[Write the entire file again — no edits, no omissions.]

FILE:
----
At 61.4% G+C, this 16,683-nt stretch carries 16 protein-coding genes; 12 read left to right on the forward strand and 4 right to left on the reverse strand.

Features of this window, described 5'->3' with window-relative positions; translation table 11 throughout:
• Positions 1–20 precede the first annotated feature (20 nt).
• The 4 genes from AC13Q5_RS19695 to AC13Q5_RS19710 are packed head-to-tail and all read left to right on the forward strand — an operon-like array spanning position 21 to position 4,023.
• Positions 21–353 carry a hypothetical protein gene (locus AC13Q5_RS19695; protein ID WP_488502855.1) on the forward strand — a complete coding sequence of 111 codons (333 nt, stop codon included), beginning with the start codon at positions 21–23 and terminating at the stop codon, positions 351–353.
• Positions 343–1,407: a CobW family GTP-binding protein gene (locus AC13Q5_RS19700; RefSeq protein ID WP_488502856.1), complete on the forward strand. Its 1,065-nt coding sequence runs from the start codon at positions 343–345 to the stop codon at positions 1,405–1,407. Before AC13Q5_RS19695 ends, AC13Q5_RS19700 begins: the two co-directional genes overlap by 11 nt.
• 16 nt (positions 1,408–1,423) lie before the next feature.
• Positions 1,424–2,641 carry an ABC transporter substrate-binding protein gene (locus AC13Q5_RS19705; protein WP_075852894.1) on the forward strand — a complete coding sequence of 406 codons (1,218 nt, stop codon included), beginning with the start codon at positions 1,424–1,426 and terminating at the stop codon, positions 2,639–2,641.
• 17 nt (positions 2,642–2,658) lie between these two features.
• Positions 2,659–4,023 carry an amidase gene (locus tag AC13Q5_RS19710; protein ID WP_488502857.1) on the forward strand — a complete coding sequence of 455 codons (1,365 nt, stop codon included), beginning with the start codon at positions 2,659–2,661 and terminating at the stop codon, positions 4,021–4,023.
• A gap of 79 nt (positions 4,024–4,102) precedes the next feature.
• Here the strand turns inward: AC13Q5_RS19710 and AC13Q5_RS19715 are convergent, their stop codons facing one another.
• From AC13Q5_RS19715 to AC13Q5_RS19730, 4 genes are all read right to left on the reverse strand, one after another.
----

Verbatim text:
At 61.4% G+C, this 16,683-nt stretch carries 16 protein-coding genes; 12 read left to right on the forward strand and 4 right to left on the reverse strand.

Features of this window, described 5'->3' with window-relative positions; translation table 11 throughout:
• Positions 1–20 precede the first annotated feature (20 nt).
• The 4 genes from AC13Q5_RS19695 to AC13Q5_RS19710 are packed head-to-tail and all read left to right on the forward strand — an operon-like array spanning position 21 to position 4,023.
• Positions 21–353 carry a hypothetical protein gene (locus AC13Q5_RS19695; protein ID WP_488502855.1) on the forward strand — a complete coding sequence of 111 codons (333 nt, stop codon included), beginning with the start codon at positions 21–23 and terminating at the stop codon, positions 351–353.
• Positions 343–1,407: a CobW family GTP-binding protein gene (locus AC13Q5_RS19700; RefSeq protein ID WP_488502856.1), complete on the forward strand. Its 1,065-nt coding sequence runs from the start codon at positions 343–345 to the stop codon at positions 1,405–1,407. Before AC13Q5_RS19695 ends, AC13Q5_RS19700 begins: the two co-directional genes overlap by 11 nt.
• 16 nt (positions 1,408–1,423) lie before the next feature.
• Positions 1,424–2,641 carry an ABC transporter substrate-binding protein gene (locus AC13Q5_RS19705; protein WP_075852894.1) on the forward strand — a complete coding sequence of 406 codons (1,218 nt, stop codon included), beginning with the start codon at positions 1,424–1,426 and terminating at the stop codon, positions 2,639–2,641.
• 17 nt (positions 2,642–2,658) lie between these two features.
• Positions 2,659–4,023 carry an amidase gene (locus tag AC13Q5_RS19710; protein ID WP_488502857.1) on the forward strand — a complete coding sequence of 455 codons (1,365 nt, stop codon included), beginning with the start codon at positions 2,659–2,661 and terminating at the stop codon, positions 4,021–4,023.
• A gap of 79 nt (positions 4,024–4,102) precedes the next feature.
• Here the strand turns inward: AC13Q5_RS19710 and AC13Q5_RS19715 are convergent, their stop codons facing one another.
• From AC13Q5_RS19715 to AC13Q5_RS19730, 4 genes are all read right to left on the reverse strand, one after another.